Up-by-his-bootstraps investment banker J.D. Vance wants a Republican Party that helps ordinary people achieve their ordinary American dream.
Vance used his May speech at a D.C. event hosted by The American Conservative to make his pitch: “the American dream of my youth … is to become a good dad one day, a good husband, a person who works at a dignified and meaningful job that allows him to put food on the table.”
The author of Hillbilly Elegy: A Memoir of a Family and Culture in Crisis, continued:
…that way in which if your American dream is to be a good dad or to be a good husband, a good mom or a good wife, that is the American dream that seems to be disappearing even in the wake of a solid economy. Because for the past 20 or 30 years, we’ve had booms and busts, we’ve had recessions and good times in the business cycle, but the very consistent trend is that people in the middle of the country have not done well economically, and more importantly, they haven’t done well socially either.
What do we do about that? My fear and the thing that I want to criticize tonight is that this crisis in the American dream requires a conservative politics. And I don’t mean to be glib when I call it a conservative politics. What I mean to say is that it requires more than a libertarian politics, which is what I think we’ve had in the domestic area of the Right for a very long time.
Movie director Ron Howard is making a movie about Vance’s book and life story. Born in Ohio, he was largely raised by his grandparents because his parents divorced and his mother was disabled by drugs. After a stint in the U.S. Marine Corps, he earned a law degree at Yale University where he recognized the widening gap between ordinary and elite Americans.
He went to work at a venture capital firm owned by noted libertarian Peter Thiel.
His autobiology earned much praise for its balanced and sympathetic depiction of life outside the college-graduate bubble.
Vance’s speech shows he is facing up to the costs of the federal immigration policy that deliberately inflates the new labor supply at least 25 percent per year. That inflation of the labor supply automatically deflates the wages earned by the women and men who hold on to the American dream Vance wishes to strengthen.
He said in his speech a conservative immigration policy would recognize “the remarkable contributions of American immigration, but does so in a way that maximizes the benefits and the upsides for the American worker.”
Vance also recognized the scale of the immigration, labor, and wage problem when he described the libertarian attitude which is dominant among the GOP’s elite donors and leaders. He said:
There’s a lot of work to be done. I think in broad strokes, there are a few things that that [a better] conservatism will possess. Let me illustrate first, just by telling a story. I had dinner not too long ago in Aspen, Colorado, that headquarters of American conservatism, with a labor leader, not a natural political ally for somebody from the Right, who told me about an off-the-record conversation he had with the CEO of one of America’s largest financial corporations.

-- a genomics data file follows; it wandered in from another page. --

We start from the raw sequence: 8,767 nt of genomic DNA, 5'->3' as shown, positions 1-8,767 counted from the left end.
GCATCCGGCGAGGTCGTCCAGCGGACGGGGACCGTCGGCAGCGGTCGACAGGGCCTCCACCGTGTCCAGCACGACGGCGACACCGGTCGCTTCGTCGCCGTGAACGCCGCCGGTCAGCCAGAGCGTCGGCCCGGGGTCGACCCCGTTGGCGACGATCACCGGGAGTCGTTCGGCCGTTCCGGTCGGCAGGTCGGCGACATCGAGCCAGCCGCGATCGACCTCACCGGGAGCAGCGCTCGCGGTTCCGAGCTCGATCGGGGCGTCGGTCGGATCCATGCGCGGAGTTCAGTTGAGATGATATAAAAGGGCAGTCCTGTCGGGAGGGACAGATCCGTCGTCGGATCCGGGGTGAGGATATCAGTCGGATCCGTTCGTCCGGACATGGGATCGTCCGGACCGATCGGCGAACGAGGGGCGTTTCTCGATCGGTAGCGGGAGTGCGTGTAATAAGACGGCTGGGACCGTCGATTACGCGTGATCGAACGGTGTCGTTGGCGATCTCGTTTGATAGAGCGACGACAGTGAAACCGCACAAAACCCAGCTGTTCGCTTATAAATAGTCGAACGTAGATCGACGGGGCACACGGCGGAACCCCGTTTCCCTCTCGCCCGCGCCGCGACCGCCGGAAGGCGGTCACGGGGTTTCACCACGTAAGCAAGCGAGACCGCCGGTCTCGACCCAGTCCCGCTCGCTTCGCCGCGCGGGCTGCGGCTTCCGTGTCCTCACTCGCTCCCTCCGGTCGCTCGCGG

And that CEO got very frustrated when the labor leader suggested that American corporations owed something to the American nation. The CEO said, “Well, my shareholders are international, my customers and clients are international, my employees are international. Why do I care about what happens to the American family more than I care about what happens to a family in China or in Europe?”
Each year, roughly four million young Americans join the workforce after graduating from high school or university.
But the federal government then imports about 1.1 million legal immigrants and refreshes a resident population of roughly 1.5 million white-collar visa workers — including roughly one million H-1B workers — and approximately 500,000 blue-collar visa workers.
The government also prints out more than one million work permits for foreigners, tolerates about eight million illegal workers, and does not punish companies for employing the hundreds of thousands of illegal migrants who sneak across the border or overstay their legal visas each year.
This policy of inflating the labor supply boosts economic growth for investors because it ensures that employers do not have to compete for American workers by offering higher wages and better working conditions.
This policy of flooding the market with cheap, foreign, white-collar graduates and blue-collar labor also shifts enormous wealth from young employees towards older investors, even as it also widens wealth gaps, reduces high-tech investment, increases state and local tax burdens, and hurts children’s schools and college educations. It also pushes Americans away from high-tech careers and sidelines millions of marginalized Americans, including many who are now struggling with fentanyl addictions. The labor policy also moves business investment and wealth from the heartland to the coastal cities, explodes rents and housing costs, shrivels real estate values in the Midwest, and rewards investors for creating low-tech, labor-intensive workplaces.